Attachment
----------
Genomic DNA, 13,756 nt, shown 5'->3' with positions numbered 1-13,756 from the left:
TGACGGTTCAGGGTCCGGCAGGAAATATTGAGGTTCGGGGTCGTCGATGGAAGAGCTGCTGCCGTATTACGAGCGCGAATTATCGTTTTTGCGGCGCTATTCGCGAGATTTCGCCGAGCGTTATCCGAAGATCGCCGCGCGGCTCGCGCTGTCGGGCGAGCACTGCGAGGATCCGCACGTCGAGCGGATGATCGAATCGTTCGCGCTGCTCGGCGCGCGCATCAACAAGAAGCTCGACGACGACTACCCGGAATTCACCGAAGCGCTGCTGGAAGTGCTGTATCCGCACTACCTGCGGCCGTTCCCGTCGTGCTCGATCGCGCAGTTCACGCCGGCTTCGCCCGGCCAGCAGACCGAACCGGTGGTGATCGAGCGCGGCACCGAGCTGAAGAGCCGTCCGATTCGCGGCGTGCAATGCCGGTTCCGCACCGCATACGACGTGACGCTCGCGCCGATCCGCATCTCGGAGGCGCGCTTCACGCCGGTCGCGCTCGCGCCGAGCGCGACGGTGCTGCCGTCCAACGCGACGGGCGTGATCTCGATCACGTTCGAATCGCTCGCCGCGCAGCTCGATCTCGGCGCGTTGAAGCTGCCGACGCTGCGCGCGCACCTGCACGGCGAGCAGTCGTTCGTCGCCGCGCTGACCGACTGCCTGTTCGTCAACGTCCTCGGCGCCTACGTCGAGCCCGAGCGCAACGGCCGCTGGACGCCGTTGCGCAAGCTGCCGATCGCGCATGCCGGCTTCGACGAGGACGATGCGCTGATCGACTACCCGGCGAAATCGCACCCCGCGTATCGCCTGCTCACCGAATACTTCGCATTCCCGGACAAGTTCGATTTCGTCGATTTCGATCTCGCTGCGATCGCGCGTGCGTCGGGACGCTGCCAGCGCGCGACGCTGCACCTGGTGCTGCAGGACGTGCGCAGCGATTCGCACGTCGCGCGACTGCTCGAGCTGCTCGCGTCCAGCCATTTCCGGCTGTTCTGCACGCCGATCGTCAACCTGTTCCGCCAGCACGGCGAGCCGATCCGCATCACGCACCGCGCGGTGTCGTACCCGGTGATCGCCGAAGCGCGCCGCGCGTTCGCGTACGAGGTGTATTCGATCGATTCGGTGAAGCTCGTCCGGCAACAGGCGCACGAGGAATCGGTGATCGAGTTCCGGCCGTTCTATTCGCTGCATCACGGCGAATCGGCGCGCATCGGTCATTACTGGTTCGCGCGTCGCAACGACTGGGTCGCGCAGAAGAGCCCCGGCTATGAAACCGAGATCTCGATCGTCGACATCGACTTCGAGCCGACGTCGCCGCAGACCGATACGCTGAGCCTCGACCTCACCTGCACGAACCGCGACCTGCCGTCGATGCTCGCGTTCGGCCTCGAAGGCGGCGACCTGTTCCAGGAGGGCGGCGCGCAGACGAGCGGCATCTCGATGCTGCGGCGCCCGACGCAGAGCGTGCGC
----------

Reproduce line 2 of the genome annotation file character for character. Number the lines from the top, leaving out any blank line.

TGACGGTTCAGGGTCCGGCAGGAAATATTGAGGTTCGGGGTCGTCGATGGAAGAGCTGCTGCCGTATTACGAGCGCGAATTATCGTTTTTGCGGCGCTATTCGCGAGATTTCGCCGAGCGTTATCCGAAGATCGCCGCGCGGCTCGCGCTGTCGGGCGAGCACTGCGAGGATCCGCACGTCGAGCGGATGATCGAATCGTTCGCGCTGCTCGGCGCGCGCATCAACAAGAAGCTCGACGACGACTACCCGGAATTCACCGAAGCGCTGCTGGAAGTGCTGTATCCGCACTACCTGCGGCCGTTCCCGTCGTGCTCGATCGCGCAGTTCACGCCGGCTTCGCCCGGCCAGCAGACCGAACCGGTGGTGATCGAGCGCGGCACCGAGCTGAAGAGCCGTCCGATTCGCGGCGTGCAATGCCGGTTCCGCACCGCATACGACGTGACGCTCGCGCCGATCCGCATCTCGGAGGCGCGCTTCACGCCGGTCGCGCTCGCGCCGAGCGCGACGGTGCTGCCGTCCAACGCGACGGGCGTGATCTCGATCACGTTCGAATCGCTCGCCGCGCAGCTCGATCTCGGCGCGTTGAAGCTGCCGACGCTGCGCGCGCACCTGCACGGCGAGCAGTCGTTCGTCGCCGCGCTGACCGACTGCCTGTTCGTCAACGTCCTCGGCGCCTACGTCGAGCCCGAGCGCAACGGCCGCTGGACGCCGTTGCGCAAGCTGCCGATCGCGCATGCCGGCTTCGACGAGGACGATGCGCTGATCGACTACCCGGCGAAATCGCACCCCGCGTATCGCCTGCTCACCGAATACTTCGCATTCCCGGACAAGTTCGATTTCGTCGATTTCGATCTCGCTGCGATCGCGCGTGCGTCGGGACGCTGCCAGCGCGCGACGCTGCACCTGGTGCTGCAGGACGTGCGCAGCGATTCGCACGTCGCGCGACTGCTCGAGCTGCTCGCGTCCAGCCATTTCCGGCTGTTCTGCACGCCGATCGTCAACCTGTTCCGCCAGCACGGCGAGCCGATCCGCATCACGCACCGCGCGGTGTCGTACCCGGTGATCGCCGAAGCGCGCCGCGCGTTCGCGTACGAGGTGTATTCGATCGATTCGGTGAAGCTCGTCCGGCAACAGGCGCACGAGGAATCGGTGATCGAGTTCCGGCCGTTCTATTCGCTGCATCACGGCGAATCGGCGCGCATCGGTCATTACTGGTTCGCGCGTCGCAACGACTGGGTCGCGCAGAAGAGCCCCGGCTATGAAACCGAGATCTCGATCGTCGACATCGACTTCGAGCCGACGTCGCCGCAGACCGATACGCTGAGCCTCGACCTCACCTGCACGAACCGCGACCTGCCGTCGATGCTCGCGTTCGGCCTCGAAGGCGGCGACCTGTTCCAGGAGGGCGGCGCGCAGACGAGCGGCATCTCGATGCTGCGGCGCCCGACGCAGAGCGTGCGC